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Innovators | Technology

This robot doesn’t replace workers, it works with them

Rodney Brooks, Rethink Robotics

Rodney Brooks, chairman, founder and chief technology officer of Rethink Robotics.

Pat Greenhouse/Globe Staff

Rodney Brooks, chairman, founder and chief technology officer of Rethink Robotics.

Rodney Brooks, the inventor of the robotic vacuum Roomba, is back with a nimble next-generation industrial robot he believes will revolutionize manufacturing.

Baxter is bright red, has a cute “face,” and easily learns to do simple chores, like lifting items off a conveyer belt. Built by Rethink Robotics, a start-up Brooks founded five years ago after he left iRobot, Baxter is designed with a relatively low price tag — $22,000 — to allow small and midsize manufacturers to use automation and compete with low-wage countries. It started shipping over the winter.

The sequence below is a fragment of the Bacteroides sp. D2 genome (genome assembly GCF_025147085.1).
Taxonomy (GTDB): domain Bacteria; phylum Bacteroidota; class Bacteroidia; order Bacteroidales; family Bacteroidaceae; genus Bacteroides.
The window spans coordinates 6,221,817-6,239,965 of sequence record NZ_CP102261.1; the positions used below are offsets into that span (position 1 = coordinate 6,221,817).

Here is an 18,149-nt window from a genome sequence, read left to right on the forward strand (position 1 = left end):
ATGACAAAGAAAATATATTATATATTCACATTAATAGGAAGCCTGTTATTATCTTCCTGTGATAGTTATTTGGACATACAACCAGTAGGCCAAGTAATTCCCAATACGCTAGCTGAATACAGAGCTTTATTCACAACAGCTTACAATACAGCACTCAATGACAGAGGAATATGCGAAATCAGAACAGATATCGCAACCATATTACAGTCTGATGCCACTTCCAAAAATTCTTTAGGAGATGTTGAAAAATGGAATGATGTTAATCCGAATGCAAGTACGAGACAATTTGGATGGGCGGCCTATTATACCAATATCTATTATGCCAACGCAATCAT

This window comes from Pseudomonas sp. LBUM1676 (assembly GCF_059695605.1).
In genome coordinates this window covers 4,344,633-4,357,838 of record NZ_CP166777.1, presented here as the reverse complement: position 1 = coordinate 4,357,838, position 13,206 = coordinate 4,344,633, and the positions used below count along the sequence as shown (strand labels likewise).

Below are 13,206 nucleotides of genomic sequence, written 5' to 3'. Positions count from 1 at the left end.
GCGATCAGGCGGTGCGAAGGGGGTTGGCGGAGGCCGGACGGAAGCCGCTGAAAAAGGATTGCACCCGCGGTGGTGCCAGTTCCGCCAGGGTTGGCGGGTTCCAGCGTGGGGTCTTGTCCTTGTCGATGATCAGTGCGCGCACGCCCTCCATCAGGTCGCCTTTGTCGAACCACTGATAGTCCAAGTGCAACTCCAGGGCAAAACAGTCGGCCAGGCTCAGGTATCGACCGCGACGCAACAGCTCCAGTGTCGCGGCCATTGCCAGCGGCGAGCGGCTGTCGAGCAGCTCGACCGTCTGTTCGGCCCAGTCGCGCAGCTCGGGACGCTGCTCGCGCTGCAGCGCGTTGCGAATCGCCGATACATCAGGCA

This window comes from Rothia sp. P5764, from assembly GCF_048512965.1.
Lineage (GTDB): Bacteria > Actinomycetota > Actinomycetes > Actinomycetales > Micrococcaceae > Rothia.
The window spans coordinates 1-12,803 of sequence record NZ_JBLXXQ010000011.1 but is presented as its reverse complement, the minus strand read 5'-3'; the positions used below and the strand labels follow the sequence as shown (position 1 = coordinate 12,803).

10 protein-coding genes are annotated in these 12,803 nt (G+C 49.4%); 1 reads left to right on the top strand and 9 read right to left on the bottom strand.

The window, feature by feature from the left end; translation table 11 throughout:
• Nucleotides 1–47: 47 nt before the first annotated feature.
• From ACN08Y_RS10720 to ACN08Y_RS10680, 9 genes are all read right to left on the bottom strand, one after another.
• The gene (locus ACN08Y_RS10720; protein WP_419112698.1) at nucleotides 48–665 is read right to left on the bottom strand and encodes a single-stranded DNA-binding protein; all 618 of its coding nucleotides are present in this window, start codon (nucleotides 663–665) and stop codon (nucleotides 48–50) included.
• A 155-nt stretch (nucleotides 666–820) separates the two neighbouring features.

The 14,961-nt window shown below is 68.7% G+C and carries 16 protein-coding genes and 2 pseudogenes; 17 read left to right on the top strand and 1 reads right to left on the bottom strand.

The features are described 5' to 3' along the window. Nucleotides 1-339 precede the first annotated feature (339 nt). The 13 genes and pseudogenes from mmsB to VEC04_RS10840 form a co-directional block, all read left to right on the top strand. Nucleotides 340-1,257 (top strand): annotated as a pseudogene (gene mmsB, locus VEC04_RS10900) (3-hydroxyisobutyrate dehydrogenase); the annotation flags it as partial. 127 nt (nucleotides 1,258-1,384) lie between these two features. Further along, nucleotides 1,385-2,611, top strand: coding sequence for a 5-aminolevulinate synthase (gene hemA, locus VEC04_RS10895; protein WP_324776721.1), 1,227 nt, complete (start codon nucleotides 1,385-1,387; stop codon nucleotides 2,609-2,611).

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“Roboticists have been successful in designing robots capable of super-human speed and precision,” said Brooks, 58, former director of the MIT Computer Science and Artificial Intelligence Lab, or CSAIL. “What’s more difficult is inventing robots that can act as we do — to inherently understand and adapt to their environments.”

Daniela Rus, the current director of CSAIL, said Baxter is unlike any other tool because of its “common sense” — it can reason and learn — and has an intuitive interface anyone can use.

What’s next for Baxter? The robot’s development kit opens up its software to programmers, robot enthusiasts, and inventors. Brooks believes this will unleash unlimited creativity. “Who knows what Baxter will be able to do in the future?” Brooks said.

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